One of the most frustrating things about using Red Hat Enterprise Linux or CentOS in an enterprise environment, in my opinion, is maintaining updates on hosts that are supposed to be identical and are in different environments, like dev, test, and production. In the past, I’d roll out patches to my dev server, run yum update (or up2date) on my test servers, and then do the same in production. By the time I got through with production, dev and test would be off a bit and production would generally have at least a dozen rpm’s that were newer than their dev and test counterparts. This is attributed to the frequency with which bug fixes, security, and other errata are released for these distributions. In an enterprise environment with auditing requirements in place, this can cause a real pain in the neck.
This is the first reason I started testing out Spacewalk. Spacewalk is the upstream project for Red Hat Network Satellite, which allows you, for all intents and purposes, to have an RHN install right in your own datacenter. The benefit that added to me originally was simply being able to choose a cut off date for syncing patches, apply those patches to my systems, then resume syncing again. This ensures all of my systems have the same package version. If you’re familiar with Red Hat Network at all, you’ll know that there is a lot of gravy too. It lets you work with groups of servers, create custom channels, provision servers, execute remote commands, manage configuration files on clients, provision new hosts, and monitor clients as well. There is a web-based API that leverages XML RPC that you can script against.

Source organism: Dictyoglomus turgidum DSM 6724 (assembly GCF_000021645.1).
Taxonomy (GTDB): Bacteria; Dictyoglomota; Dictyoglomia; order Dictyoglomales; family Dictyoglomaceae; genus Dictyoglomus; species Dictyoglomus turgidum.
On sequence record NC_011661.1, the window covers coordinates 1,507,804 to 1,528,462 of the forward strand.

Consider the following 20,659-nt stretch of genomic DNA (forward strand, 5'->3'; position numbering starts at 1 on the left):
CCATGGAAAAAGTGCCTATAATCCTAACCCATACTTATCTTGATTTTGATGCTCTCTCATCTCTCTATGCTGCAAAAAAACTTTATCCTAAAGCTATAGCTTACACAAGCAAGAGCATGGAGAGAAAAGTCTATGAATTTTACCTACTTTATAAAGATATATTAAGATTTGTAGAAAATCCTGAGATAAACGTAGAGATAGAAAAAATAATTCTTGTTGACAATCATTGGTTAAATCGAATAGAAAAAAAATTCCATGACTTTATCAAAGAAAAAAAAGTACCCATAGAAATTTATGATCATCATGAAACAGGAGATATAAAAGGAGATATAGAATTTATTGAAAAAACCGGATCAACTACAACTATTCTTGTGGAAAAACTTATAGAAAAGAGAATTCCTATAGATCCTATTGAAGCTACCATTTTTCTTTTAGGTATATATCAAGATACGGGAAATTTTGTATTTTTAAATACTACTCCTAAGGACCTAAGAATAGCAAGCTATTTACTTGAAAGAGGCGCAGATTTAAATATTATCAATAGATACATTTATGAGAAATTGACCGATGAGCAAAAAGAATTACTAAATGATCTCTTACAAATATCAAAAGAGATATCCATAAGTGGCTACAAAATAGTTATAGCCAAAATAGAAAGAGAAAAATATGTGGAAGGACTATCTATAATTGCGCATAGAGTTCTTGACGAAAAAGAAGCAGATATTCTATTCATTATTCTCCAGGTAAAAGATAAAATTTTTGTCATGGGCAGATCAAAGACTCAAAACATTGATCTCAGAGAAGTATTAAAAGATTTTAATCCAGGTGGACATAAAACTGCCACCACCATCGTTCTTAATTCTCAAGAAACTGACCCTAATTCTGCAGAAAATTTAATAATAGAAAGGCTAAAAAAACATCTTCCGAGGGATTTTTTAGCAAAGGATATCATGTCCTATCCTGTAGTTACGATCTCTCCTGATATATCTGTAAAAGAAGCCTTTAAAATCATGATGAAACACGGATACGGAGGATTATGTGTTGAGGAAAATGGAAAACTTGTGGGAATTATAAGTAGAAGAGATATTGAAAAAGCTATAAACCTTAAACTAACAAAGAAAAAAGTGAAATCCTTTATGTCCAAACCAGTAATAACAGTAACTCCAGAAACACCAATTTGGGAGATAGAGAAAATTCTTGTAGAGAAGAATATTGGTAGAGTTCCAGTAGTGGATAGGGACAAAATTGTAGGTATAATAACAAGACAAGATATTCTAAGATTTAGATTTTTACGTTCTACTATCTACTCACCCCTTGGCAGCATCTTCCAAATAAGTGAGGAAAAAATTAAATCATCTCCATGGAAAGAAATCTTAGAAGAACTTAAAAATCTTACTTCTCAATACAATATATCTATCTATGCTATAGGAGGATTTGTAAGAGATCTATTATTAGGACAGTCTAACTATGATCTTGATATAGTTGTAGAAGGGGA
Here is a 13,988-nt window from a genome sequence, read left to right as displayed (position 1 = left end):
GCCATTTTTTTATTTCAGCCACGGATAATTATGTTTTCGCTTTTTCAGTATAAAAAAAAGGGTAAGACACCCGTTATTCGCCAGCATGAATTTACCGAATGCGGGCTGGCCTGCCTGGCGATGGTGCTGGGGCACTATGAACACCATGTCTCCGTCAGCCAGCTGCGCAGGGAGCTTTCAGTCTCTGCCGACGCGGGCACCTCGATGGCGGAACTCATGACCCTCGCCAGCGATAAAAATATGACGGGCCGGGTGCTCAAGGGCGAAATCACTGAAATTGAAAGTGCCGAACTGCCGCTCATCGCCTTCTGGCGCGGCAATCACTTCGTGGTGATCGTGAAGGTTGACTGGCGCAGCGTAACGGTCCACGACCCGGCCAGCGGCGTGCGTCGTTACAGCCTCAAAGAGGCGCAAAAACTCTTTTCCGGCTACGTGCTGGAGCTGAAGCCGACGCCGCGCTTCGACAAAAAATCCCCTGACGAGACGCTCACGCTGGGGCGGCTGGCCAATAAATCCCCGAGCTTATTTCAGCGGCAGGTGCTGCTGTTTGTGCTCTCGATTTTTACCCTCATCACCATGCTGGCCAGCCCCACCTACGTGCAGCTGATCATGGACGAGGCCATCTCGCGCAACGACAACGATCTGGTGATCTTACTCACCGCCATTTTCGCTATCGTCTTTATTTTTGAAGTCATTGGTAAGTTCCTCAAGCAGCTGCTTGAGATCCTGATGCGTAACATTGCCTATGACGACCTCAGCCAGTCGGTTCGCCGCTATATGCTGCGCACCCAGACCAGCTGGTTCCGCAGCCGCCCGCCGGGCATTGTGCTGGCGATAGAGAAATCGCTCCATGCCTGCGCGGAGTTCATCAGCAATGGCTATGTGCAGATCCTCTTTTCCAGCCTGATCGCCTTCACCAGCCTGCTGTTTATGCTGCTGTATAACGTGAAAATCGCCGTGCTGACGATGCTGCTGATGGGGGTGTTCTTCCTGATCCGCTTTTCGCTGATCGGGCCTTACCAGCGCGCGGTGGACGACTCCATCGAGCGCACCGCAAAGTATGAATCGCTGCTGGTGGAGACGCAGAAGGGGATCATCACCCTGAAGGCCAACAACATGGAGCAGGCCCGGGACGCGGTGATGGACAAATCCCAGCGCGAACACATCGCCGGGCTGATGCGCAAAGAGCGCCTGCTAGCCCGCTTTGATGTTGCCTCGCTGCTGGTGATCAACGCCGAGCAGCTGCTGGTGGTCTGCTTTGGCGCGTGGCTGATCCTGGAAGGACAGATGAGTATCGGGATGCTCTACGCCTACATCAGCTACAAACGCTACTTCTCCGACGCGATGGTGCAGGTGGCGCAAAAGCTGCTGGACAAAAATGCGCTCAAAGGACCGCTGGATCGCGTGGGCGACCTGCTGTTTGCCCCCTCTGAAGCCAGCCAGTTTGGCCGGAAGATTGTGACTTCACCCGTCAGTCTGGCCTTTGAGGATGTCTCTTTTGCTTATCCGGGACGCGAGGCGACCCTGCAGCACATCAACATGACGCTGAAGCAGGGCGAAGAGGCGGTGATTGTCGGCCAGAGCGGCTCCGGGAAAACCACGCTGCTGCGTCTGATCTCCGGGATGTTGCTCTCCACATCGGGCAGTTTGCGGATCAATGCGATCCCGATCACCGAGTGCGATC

It took a lot of work up front to get set up, but it’s getting to the point where managing the systems is a breeze. In my opinion, Spacewalk is still a little buggy, but as of version 1.3 which is current at the time of this writing, stability and functionality has increased dramatically since I started working with version 0.6. If you’re looking for a way to manage your Linux systems (including Red Hat Enterprise, CentOS, Scientific, or Debian), I highly suggest taking a look at Spacewalk.